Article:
I've read about several novels conceived by the author while dreaming -- most notably Stephanie Meyer's Twlight and Stephen King's Misery.
A few nights ago I dreamt I was fishing and caught a dead body! I haven't lived near that pond in years, but it was the same pond where I spent many, many hours fishing as a boy. I told my wife about it the next day and she suggested it would be a good opening scene for a novel.
Some of my most enlightened and vivid ideas arrive during those quiet moments when I first wake up in the morning. It's usually when I'm just lightly awake, but still groggy enough to want to remain under the covers for a few more minutes. In my experience, those little moments of clarity simply can not be forced to "happen", and that's too bad, because if I could duplicate them I would have finished my novel(s) years ago.
I cranked the fishing reel a few turns to tighten the line and felt a tug. I reeled it faster and stepped backwards from the water's edge. The fishing pole began to bend.
My friend Tim Johnson ran toward me from half way around the pond shouting encouragement.
"Rod tip up. Keep the line tight. Careful so you don't lose this monster."
"Would you look at the arc on that pole?” I said. “I don't know if I can get it to the bank. It must weigh 30 pounds at least."
"Don't give up on it Bill. It's sure to be the biggest catfish we've ever hauled out of this pond."
"I've hooked some big catfish Tim, but this thing's a whale."
The Zebco 33 Classic reel and Ugly Stick pole were fine for bass and blue gill; and adequate for an occasional catfish, but they were no match for this fight.
"Damn it, I lost it."
"Did it break off?" Tim asked, now standing beside me.
"I thought you had it for sure."
"I don't know what it was, but it's the heaviest fish I've ever hooked," I said, flailing my aching arms and hands.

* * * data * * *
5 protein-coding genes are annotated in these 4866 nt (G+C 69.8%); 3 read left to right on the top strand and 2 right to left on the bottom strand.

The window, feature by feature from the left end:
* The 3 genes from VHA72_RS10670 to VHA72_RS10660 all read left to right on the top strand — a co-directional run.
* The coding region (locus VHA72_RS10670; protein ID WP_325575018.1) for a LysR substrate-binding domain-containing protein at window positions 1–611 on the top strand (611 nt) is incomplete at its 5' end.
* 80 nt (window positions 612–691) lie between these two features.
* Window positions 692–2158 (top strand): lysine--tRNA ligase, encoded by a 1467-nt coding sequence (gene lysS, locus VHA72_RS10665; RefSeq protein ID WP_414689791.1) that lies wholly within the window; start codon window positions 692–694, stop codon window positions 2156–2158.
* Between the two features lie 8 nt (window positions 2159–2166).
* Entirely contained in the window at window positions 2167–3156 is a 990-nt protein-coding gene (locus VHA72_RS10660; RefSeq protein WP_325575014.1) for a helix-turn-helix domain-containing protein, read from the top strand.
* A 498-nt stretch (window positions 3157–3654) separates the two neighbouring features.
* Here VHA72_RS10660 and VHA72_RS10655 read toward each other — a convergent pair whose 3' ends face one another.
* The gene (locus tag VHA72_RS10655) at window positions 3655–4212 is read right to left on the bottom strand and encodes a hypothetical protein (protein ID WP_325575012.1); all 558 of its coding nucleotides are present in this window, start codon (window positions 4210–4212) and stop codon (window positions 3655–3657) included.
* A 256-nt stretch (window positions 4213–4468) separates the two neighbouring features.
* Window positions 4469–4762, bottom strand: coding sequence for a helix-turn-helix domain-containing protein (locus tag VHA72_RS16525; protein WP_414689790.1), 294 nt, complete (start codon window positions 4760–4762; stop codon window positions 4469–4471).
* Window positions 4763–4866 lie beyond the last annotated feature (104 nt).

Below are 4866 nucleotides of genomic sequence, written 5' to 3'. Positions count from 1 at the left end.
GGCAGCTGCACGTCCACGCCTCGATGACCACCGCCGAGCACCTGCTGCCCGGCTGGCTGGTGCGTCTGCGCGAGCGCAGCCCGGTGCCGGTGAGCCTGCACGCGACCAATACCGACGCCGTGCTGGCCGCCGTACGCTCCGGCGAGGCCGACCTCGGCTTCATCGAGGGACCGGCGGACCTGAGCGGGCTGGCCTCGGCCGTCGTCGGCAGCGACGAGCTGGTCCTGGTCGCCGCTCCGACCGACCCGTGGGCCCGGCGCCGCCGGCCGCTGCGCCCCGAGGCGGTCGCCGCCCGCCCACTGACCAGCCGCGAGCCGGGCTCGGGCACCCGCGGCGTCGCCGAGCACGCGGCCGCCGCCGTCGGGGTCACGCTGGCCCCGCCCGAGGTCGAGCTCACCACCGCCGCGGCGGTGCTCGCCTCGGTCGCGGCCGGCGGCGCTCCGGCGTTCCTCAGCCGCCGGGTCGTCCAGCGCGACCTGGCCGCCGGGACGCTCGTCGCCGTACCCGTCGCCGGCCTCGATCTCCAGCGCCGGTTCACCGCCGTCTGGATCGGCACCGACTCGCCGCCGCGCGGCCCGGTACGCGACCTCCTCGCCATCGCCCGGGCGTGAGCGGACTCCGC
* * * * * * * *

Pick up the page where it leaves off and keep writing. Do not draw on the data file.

"Uh, Bill....that was no fish," Tim said, now pointing toward the water. "Look."
The afternoon sun cast a glare on the water and I did not immediately see it. Beginning to catch my breath, I dropped the rod and reel and bent down for a closer look.
And there it was staring up at me from three feet of murky pond water--the shrunken, shriveled, decaying face on the shoulders of a fully clothed dead man.
“What should we do?” Tim asked.
“Help me get him out of there,” I said.
I waded into the water and took hold of the leather belt with one hand and supported the back of the head with the other hand. The back of the head felt mushy. The skin on the neck was pale white, like hands left in dishwater too long doing dishes.
“Don’t just stand there Tim. Help me!”
“What do you want me to do?” Tim asked.
“We’ve got to get him out of the water. Grab hold like this.”
We took our positions on opposite sides of the body, facing one another, and struggled against the weight of it. We walked the body out of the pond water and up the bank a few feet before lowering the body in soft mud.
“It stinks,” Tim said, clamping his nose with thumb and index finger. “I wonder what happened to him.”
“Help me roll him over,” I said. “Let’s find out who he is.”
Dressed in dark suit pants, light blue shirt, and black wingtip shoes he lay exposed on the pond bank. We rolled the body to one side. I removed the wallet from a back pocket.
The leather and most of the contents were ruined. Pictures were illegible; and various papers were reduced to mush, but the driver’s license was fine.
“Says here, this is Gregory Pritchard.”
“Never heard of him, Bill, have you?” Tim asked.
“I don’t think we should touch anything else,” Tim said. “I’ll get my cell phone from my pack. We should call the police.”